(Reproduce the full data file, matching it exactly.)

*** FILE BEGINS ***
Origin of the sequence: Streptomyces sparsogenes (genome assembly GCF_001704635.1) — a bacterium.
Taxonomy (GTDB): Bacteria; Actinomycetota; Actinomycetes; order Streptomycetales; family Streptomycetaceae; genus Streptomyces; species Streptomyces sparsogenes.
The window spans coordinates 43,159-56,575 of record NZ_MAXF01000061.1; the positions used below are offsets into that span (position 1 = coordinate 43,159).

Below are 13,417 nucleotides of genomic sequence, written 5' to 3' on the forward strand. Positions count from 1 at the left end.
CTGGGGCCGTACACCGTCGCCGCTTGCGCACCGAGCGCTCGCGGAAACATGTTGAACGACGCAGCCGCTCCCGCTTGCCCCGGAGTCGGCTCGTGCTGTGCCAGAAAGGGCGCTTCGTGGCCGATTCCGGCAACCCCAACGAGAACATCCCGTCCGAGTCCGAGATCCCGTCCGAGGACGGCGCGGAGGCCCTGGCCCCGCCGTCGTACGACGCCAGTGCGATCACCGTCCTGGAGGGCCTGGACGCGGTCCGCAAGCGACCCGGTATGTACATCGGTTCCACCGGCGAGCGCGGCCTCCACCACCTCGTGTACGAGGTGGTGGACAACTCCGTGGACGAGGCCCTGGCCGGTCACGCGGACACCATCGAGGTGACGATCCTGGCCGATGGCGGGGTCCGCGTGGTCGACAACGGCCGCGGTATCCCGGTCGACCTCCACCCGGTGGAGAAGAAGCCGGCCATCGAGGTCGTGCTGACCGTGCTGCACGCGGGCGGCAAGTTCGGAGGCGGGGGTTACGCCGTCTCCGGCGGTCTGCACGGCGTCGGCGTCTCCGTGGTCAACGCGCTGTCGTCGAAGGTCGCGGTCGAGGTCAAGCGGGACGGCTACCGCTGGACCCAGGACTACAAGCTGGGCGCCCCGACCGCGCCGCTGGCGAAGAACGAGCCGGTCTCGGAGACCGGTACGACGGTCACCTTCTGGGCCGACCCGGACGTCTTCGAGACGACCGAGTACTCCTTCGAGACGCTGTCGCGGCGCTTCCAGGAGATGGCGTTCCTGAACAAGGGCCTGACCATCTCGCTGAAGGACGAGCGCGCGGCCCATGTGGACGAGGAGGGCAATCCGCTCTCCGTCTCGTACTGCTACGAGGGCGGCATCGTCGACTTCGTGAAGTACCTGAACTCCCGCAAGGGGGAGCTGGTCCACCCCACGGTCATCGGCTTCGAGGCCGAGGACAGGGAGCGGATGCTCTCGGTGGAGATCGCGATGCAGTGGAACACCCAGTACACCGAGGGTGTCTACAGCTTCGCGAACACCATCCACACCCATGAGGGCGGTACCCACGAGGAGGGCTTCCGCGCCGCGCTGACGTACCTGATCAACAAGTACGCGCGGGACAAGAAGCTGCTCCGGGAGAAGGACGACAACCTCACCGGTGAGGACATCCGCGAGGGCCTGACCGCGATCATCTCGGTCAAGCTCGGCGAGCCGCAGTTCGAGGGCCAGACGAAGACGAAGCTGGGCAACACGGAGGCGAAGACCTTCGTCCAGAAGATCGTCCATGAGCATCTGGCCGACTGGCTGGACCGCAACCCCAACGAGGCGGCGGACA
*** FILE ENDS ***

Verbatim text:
Origin of the sequence: Streptomyces sparsogenes (genome assembly GCF_001704635.1) — a bacterium.
Taxonomy (GTDB): Bacteria; Actinomycetota; Actinomycetes; order Streptomycetales; family Streptomycetaceae; genus Streptomyces; species Streptomyces sparsogenes.
The window spans coordinates 43,159-56,575 of record NZ_MAXF01000061.1; the positions used below are offsets into that span (position 1 = coordinate 43,159).

Below are 13,417 nucleotides of genomic sequence, written 5' to 3' on the forward strand. Positions count from 1 at the left end.
CTGGGGCCGTACACCGTCGCCGCTTGCGCACCGAGCGCTCGCGGAAACATGTTGAACGACGCAGCCGCTCCCGCTTGCCCCGGAGTCGGCTCGTGCTGTGCCAGAAAGGGCGCTTCGTGGCCGATTCCGGCAACCCCAACGAGAACATCCCGTCCGAGTCCGAGATCCCGTCCGAGGACGGCGCGGAGGCCCTGGCCCCGCCGTCGTACGACGCCAGTGCGATCACCGTCCTGGAGGGCCTGGACGCGGTCCGCAAGCGACCCGGTATGTACATCGGTTCCACCGGCGAGCGCGGCCTCCACCACCTCGTGTACGAGGTGGTGGACAACTCCGTGGACGAGGCCCTGGCCGGTCACGCGGACACCATCGAGGTGACGATCCTGGCCGATGGCGGGGTCCGCGTGGTCGACAACGGCCGCGGTATCCCGGTCGACCTCCACCCGGTGGAGAAGAAGCCGGCCATCGAGGTCGTGCTGACCGTGCTGCACGCGGGCGGCAAGTTCGGAGGCGGGGGTTACGCCGTCTCCGGCGGTCTGCACGGCGTCGGCGTCTCCGTGGTCAACGCGCTGTCGTCGAAGGTCGCGGTCGAGGTCAAGCGGGACGGCTACCGCTGGACCCAGGACTACAAGCTGGGCGCCCCGACCGCGCCGCTGGCGAAGAACGAGCCGGTCTCGGAGACCGGTACGACGGTCACCTTCTGGGCCGACCCGGACGTCTTCGAGACGACCGAGTACTCCTTCGAGACGCTGTCGCGGCGCTTCCAGGAGATGGCGTTCCTGAACAAGGGCCTGACCATCTCGCTGAAGGACGAGCGCGCGGCCCATGTGGACGAGGAGGGCAATCCGCTCTCCGTCTCGTACTGCTACGAGGGCGGCATCGTCGACTTCGTGAAGTACCTGAACTCCCGCAAGGGGGAGCTGGTCCACCCCACGGTCATCGGCTTCGAGGCCGAGGACAGGGAGCGGATGCTCTCGGTGGAGATCGCGATGCAGTGGAACACCCAGTACACCGAGGGTGTCTACAGCTTCGCGAACACCATCCACACCCATGAGGGCGGTACCCACGAGGAGGGCTTCCGCGCCGCGCTGACGTACCTGATCAACAAGTACGCGCGGGACAAGAAGCTGCTCCGGGAGAAGGACGACAACCTCACCGGTGAGGACATCCGCGAGGGCCTGACCGCGATCATCTCGGTCAAGCTCGGCGAGCCGCAGTTCGAGGGCCAGACGAAGACGAAGCTGGGCAACACGGAGGCGAAGACCTTCGTCCAGAAGATCGTCCATGAGCATCTGGCCGACTGGCTGGACCGCAACCCCAACGAGGCGGCGGACA